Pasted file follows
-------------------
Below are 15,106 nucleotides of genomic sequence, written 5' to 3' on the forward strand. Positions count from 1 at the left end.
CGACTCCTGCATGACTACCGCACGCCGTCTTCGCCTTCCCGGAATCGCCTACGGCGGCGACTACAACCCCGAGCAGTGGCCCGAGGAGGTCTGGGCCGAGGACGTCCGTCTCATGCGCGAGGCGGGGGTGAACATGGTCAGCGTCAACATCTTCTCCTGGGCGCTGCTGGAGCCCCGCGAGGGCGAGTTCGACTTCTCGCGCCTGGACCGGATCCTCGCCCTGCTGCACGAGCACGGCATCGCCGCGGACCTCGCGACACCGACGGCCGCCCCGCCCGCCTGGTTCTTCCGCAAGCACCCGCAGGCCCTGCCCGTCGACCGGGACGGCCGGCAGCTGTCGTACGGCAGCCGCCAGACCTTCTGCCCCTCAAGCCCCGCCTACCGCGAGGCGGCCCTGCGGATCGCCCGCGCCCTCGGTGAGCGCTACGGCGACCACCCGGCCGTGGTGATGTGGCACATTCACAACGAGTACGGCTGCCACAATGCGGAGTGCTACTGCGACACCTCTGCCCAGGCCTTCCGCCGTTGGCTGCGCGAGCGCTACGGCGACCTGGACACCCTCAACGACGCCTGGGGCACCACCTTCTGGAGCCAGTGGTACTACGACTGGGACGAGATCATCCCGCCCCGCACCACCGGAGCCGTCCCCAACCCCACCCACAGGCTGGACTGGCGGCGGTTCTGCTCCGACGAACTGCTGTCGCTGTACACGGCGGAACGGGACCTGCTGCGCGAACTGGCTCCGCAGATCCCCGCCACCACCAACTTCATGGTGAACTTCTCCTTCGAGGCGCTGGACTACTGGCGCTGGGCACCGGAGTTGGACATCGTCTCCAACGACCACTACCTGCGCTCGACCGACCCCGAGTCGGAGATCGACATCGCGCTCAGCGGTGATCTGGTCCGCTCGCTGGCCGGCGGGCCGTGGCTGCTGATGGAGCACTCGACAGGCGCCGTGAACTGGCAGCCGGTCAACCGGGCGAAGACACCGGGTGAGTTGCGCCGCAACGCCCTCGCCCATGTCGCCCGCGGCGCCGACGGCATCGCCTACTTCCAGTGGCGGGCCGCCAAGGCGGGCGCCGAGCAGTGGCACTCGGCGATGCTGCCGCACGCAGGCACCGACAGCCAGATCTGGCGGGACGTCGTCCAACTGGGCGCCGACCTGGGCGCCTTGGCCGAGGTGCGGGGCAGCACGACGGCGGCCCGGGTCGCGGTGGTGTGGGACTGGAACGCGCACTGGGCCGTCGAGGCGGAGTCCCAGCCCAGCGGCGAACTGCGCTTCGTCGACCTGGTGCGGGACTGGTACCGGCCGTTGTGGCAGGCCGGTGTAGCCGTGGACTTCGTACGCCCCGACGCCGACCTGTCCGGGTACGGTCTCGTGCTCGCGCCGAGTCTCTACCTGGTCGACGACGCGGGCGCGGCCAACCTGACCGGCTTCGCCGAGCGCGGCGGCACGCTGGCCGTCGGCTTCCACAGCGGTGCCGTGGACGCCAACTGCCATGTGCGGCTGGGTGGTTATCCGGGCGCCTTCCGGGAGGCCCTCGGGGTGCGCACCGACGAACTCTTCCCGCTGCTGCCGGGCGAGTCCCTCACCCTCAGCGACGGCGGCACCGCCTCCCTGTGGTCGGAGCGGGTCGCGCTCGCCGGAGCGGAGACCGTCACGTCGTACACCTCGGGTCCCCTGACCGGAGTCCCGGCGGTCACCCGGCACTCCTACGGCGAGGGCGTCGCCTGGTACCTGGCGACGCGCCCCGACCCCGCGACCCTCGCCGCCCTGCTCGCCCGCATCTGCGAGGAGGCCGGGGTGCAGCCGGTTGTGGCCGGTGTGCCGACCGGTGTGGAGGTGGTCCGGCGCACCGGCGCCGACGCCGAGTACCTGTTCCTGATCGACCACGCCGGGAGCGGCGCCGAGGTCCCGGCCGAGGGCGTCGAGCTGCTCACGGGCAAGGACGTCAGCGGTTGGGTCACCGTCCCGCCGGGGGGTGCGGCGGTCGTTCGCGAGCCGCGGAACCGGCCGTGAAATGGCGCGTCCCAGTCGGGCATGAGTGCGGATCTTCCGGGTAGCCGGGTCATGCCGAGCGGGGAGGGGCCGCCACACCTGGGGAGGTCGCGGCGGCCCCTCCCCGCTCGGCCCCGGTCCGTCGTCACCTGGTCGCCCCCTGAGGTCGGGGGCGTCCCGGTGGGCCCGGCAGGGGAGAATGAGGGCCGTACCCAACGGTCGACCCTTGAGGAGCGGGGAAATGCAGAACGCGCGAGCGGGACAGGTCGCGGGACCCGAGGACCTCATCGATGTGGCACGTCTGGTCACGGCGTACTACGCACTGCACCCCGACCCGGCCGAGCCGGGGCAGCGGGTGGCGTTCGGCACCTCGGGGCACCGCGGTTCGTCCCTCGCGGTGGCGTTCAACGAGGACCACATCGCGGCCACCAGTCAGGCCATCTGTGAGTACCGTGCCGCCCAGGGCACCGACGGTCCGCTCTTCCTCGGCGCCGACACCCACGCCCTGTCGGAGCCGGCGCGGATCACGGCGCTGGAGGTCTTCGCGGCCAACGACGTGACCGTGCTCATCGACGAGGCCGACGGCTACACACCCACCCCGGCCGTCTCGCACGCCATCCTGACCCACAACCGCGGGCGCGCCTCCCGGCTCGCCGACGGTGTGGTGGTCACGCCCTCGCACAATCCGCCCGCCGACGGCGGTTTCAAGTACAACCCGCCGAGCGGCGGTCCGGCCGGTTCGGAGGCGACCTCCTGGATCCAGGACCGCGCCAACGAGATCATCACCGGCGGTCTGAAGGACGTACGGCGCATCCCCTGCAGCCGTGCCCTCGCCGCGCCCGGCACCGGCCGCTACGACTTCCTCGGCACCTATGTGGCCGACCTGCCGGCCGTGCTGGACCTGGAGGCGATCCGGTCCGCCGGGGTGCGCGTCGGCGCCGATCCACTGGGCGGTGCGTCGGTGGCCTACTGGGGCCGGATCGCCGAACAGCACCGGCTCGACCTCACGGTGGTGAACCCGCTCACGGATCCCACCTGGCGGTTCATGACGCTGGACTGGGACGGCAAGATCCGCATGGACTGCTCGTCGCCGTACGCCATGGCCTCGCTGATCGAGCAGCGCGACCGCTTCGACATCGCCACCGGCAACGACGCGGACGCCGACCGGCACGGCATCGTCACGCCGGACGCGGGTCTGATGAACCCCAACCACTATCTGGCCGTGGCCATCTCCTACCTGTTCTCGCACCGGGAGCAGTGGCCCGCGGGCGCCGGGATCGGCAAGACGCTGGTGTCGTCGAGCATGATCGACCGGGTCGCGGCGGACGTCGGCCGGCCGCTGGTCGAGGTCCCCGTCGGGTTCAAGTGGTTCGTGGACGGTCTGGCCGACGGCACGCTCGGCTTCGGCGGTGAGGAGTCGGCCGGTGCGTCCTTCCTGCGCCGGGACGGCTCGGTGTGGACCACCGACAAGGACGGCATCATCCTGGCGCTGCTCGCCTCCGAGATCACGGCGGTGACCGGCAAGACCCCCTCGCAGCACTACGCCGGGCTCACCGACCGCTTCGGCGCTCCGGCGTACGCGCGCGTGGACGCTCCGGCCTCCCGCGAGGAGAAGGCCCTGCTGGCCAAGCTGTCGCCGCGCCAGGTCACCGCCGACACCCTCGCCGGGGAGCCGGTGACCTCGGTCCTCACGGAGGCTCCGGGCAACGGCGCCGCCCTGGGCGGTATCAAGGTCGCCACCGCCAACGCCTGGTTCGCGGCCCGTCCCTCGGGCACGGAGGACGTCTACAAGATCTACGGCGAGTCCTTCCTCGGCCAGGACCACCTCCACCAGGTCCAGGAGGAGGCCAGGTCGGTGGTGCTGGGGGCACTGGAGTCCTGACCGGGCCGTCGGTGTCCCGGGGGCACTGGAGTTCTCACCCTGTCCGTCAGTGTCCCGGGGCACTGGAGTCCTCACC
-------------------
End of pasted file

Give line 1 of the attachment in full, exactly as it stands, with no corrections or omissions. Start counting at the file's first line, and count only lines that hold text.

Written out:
Below are 15,106 nucleotides of genomic sequence, written 5' to 3' on the forward strand. Positions count from 1 at the left end.